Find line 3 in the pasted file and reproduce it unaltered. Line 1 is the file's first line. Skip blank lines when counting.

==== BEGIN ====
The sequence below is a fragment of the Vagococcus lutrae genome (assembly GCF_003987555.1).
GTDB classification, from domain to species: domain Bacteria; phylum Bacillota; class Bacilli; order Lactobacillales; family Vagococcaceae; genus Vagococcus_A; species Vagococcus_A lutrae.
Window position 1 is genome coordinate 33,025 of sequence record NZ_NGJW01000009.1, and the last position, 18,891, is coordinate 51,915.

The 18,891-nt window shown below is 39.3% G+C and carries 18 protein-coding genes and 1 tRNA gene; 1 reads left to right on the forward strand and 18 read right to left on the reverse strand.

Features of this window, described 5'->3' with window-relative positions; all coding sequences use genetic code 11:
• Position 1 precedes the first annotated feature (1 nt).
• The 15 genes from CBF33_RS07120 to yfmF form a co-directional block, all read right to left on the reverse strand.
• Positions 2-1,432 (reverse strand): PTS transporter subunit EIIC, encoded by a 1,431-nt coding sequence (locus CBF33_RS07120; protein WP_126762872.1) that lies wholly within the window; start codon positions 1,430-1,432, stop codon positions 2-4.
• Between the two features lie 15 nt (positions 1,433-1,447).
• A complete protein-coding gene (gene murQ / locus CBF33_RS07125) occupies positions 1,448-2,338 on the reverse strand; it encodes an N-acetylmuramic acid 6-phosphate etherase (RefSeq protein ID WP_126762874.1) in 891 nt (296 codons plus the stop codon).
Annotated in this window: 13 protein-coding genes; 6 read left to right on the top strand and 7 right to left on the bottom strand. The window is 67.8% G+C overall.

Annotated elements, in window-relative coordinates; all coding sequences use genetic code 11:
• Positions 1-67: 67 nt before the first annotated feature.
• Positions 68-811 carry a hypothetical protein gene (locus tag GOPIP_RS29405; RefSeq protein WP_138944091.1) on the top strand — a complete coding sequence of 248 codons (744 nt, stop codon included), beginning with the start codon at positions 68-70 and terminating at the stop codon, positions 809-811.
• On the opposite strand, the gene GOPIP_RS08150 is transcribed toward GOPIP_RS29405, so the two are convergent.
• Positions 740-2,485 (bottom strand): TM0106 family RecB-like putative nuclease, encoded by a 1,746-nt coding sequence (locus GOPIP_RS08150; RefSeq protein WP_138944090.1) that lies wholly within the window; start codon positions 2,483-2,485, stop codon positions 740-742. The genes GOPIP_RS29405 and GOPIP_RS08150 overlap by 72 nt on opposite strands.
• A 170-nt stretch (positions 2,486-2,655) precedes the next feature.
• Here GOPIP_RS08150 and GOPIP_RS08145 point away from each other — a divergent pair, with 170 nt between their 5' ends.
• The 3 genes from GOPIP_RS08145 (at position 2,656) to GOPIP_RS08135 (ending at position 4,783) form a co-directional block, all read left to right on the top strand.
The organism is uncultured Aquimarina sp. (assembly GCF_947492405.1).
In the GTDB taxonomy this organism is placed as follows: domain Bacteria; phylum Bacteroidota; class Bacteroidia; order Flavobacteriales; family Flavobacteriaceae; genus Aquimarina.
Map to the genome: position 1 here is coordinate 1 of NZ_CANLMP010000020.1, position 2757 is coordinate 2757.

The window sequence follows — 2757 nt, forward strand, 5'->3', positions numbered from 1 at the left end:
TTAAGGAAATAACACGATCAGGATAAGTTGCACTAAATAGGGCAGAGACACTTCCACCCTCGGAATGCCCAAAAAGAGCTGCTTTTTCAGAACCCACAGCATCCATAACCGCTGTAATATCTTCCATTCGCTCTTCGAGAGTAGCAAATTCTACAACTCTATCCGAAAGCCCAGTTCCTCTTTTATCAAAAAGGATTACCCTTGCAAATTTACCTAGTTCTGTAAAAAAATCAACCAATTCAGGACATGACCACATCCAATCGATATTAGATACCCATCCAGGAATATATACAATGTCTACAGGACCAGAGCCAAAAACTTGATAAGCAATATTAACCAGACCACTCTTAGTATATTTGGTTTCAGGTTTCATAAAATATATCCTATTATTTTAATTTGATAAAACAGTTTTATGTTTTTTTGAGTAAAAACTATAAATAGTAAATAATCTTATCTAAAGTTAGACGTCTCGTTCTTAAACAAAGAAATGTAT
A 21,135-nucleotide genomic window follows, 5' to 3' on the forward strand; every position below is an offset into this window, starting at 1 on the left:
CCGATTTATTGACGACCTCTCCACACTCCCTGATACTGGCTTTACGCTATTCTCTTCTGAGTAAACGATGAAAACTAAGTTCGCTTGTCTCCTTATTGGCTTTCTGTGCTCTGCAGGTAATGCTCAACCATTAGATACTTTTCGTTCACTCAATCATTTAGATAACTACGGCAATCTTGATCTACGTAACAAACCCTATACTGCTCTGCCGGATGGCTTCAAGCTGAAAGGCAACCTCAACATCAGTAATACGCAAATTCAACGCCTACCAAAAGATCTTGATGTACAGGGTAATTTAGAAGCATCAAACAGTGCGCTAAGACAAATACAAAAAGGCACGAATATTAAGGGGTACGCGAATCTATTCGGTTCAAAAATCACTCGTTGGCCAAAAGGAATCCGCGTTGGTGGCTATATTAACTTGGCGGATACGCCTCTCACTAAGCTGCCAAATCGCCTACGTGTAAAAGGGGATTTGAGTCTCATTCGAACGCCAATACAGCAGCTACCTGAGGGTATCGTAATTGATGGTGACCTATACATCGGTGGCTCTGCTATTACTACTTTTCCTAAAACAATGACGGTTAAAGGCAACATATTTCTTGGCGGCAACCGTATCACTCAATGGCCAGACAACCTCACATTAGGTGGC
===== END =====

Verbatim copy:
Window position 1 is genome coordinate 33,025 of sequence record NZ_NGJW01000009.1, and the last position, 18,891, is coordinate 51,915.